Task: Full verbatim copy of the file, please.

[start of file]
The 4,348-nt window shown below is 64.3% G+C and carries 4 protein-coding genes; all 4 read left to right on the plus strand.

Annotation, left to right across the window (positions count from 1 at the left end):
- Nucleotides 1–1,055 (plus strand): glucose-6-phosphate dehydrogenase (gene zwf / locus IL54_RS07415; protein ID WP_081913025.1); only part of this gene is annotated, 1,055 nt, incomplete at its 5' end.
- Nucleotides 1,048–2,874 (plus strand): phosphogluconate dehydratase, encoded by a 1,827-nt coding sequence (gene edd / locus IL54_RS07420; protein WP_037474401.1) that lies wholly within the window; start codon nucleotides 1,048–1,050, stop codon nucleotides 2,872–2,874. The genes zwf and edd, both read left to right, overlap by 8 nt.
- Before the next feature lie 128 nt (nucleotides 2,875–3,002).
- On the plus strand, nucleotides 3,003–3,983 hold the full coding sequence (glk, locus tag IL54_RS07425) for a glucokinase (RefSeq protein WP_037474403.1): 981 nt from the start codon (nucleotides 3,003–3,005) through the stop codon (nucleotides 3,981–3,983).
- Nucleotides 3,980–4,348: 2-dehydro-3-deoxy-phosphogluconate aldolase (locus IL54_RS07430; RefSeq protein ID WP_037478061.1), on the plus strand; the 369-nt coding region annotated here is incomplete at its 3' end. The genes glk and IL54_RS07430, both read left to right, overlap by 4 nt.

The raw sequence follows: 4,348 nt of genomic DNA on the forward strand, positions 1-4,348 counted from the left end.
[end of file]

The 4,348-nt window shown below is 64.3% G+C and carries 4 protein-coding genes; all 4 read left to right on the plus strand.

Annotation, left to right across the window (positions count from 1 at the left end):
- Nucleotides 1–1,055 (plus strand): glucose-6-phosphate dehydrogenase (gene zwf / locus IL54_RS07415; protein ID WP_081913025.1); only part of this gene is annotated, 1,055 nt, incomplete at its 5' end.
- Nucleotides 1,048–2,874 (plus strand): phosphogluconate dehydratase, encoded by a 1,827-nt coding sequence (gene edd / locus IL54_RS07420; protein WP_037474401.1) that lies wholly within the window; start codon nucleotides 1,048–1,050, stop codon nucleotides 2,872–2,874. The genes zwf and edd, both read left to right, overlap by 8 nt.
- Before the next feature lie 128 nt (nucleotides 2,875–3,002).
- On the plus strand, nucleotides 3,003–3,983 hold the full coding sequence (glk, locus tag IL54_RS07425) for a glucokinase (RefSeq protein WP_037474403.1): 981 nt from the start codon (nucleotides 3,003–3,005) through the stop codon (nucleotides 3,981–3,983).
- Nucleotides 3,980–4,348: 2-dehydro-3-deoxy-phosphogluconate aldolase (locus IL54_RS07430; RefSeq protein ID WP_037478061.1), on the plus strand; the 369-nt coding region annotated here is incomplete at its 3' end. The genes glk and IL54_RS07430, both read left to right, overlap by 4 nt.

The raw sequence follows: 4,348 nt of genomic DNA on the forward strand, positions 1-4,348 counted from the left end.